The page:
If your organisation has switched to online delivery of education, you need to consider carefully if video conferencing with students is necessary, or whether interacting via audio or chat functions are suitable for the specific purpose. For child protection reasons, it is recommended that students under the age of 18 should only use audio/ chat functions when the class activity is being recorded. Another option may be for the teacher to display their video but disable student cameras and only allow chat.
Any video or audio recording of students via an online learning or collaboration platform does raise a range of issues relating to compliance with relevant privacy (e.g. obtaining informed consent) and security (e.g. in relation to file transmission and storage) requirements and this should be reflected in your policies and processes.
We recommend discussing this issue with your organisational leadership to ascertain if a child safe policy, social media policy or code of conduct already exists that addresses your concern. There may also be legal implications for which you would need to seek independent legal advice.
Although your organisations deals mainly with young adults, if you do not have a child safe policy, we recommend that you look at the National Office of Child Safety website. They provide a nationally consistent approach to cultivating organisational cultures and practices that foster child safety and wellbeing across all sectors in Australia.
The Office of the National Children’s Commissioner and can be accessed on the Australian Human Rights Commission’s Child Safe Organisations website:
- Introductory Self-Assessment Tool for Organisations
- Guide for Parents and Carers
- Example Code of Conduct
- Charter of Commitment
- Child Safety and Wellbeing Policy template
- Checklist for Online Safety (developed in partnership with the Office of the eSafety Commissioner)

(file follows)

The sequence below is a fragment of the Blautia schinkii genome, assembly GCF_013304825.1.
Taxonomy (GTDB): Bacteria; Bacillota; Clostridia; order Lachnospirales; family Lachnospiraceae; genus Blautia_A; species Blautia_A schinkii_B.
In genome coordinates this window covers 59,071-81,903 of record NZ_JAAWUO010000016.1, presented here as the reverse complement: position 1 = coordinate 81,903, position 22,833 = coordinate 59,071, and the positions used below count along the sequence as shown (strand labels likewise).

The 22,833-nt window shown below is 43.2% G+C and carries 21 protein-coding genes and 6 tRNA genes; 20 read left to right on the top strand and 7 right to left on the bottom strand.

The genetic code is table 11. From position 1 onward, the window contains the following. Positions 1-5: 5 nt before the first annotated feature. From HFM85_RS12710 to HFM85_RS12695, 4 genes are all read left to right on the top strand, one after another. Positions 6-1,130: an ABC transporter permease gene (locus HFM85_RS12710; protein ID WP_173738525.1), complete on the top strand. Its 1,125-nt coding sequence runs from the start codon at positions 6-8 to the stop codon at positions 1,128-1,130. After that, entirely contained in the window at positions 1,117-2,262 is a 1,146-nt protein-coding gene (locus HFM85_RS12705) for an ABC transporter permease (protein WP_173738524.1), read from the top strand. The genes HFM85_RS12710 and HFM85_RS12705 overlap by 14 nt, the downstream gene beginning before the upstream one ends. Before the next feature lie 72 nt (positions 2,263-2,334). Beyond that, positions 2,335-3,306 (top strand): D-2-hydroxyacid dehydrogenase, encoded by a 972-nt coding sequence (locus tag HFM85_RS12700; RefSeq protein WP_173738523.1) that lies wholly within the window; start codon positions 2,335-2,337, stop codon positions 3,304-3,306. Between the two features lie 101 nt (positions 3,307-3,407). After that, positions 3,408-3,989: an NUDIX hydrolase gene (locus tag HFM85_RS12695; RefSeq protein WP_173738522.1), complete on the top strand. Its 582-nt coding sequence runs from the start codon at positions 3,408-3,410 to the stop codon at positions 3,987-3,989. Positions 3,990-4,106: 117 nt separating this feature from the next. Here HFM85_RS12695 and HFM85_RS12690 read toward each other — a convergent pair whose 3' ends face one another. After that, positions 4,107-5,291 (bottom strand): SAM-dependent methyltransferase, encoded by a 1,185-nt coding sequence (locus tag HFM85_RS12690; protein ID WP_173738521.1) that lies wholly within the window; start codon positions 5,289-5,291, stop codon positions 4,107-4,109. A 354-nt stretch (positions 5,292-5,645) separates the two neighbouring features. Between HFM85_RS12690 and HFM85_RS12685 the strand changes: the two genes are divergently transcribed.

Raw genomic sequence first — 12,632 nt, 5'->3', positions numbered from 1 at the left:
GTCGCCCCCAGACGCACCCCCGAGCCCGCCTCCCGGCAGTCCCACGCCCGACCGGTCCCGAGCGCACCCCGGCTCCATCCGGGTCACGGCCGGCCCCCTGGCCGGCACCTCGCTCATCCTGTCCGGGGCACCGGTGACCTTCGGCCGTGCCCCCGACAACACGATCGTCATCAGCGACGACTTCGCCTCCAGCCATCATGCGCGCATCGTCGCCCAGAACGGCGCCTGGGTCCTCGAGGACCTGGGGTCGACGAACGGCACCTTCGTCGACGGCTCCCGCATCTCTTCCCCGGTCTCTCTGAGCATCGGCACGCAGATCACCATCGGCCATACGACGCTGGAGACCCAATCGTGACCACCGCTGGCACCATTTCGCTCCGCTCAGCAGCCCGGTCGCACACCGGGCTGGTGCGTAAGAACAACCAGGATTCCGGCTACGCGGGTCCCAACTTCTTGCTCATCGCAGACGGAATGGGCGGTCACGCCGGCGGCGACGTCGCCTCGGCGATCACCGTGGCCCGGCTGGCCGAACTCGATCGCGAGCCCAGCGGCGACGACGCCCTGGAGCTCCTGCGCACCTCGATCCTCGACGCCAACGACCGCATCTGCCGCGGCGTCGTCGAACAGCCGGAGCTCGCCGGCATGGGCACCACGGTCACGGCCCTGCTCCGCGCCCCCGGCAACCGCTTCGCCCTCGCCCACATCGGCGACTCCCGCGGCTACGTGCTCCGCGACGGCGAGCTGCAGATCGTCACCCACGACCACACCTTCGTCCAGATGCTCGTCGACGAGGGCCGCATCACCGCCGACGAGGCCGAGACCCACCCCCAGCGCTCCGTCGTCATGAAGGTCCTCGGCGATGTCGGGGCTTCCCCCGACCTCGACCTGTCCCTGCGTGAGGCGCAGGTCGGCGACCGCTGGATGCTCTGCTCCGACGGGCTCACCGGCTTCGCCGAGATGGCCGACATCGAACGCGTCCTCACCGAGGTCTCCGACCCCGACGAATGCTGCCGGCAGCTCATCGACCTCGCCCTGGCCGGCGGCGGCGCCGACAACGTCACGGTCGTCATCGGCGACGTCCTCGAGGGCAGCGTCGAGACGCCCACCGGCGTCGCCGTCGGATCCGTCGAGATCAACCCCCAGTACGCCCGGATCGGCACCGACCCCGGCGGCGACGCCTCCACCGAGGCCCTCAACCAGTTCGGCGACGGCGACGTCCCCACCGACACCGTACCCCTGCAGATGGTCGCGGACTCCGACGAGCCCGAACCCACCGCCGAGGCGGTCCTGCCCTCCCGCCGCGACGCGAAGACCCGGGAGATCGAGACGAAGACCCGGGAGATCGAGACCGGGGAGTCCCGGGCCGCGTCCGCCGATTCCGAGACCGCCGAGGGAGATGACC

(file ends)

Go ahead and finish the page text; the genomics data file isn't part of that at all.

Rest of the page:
- 11 free professional learning modules on the National Principles, including one introductory module which gives an overview of the development and content of the National Principles, and separate modules on each of the ten Principles.
We recommend using these resources in combination with our eSafety Checklist for developing effective online safety policies and procedures as you revisit an existing police or develop a new policy.
If you are using devices to interact with young people, ensure young people know the staff member they can check in with if they have any issues. Staff should make notes of any interactions, as would happen in a classroom. For more information check out eSafety’s guidelines for social media, video sharing and online collaboration and tips for staff using social media.
As young people may be interacting more online for learning and socially, regardless of their comfort level or proficiency, the need to set expectations about online behaviour is greater than usual. It is recommended that the technology usage policy supports clear online behaviour expectations. Ensure young people have clear reporting pathways if something negative happens online.
The eSafety Commissioner’s most recent blog, COVID-19: an online safety kit for parents and carers, also has links to good resources. So too does the COVID-19: keeping schools and learning safe online blog which includes tips on using social media and online collaboration platforms.
eSafety also offers free teacher professional learning webinars for educators. Titled ‘Online risks and protective factors’, the sessions will be held in Terms 2 and 3, starting on 8 April. New content will include how to address unwanted contact, cyberbullying and inappropriate content. All participants will receive a certificate of completion.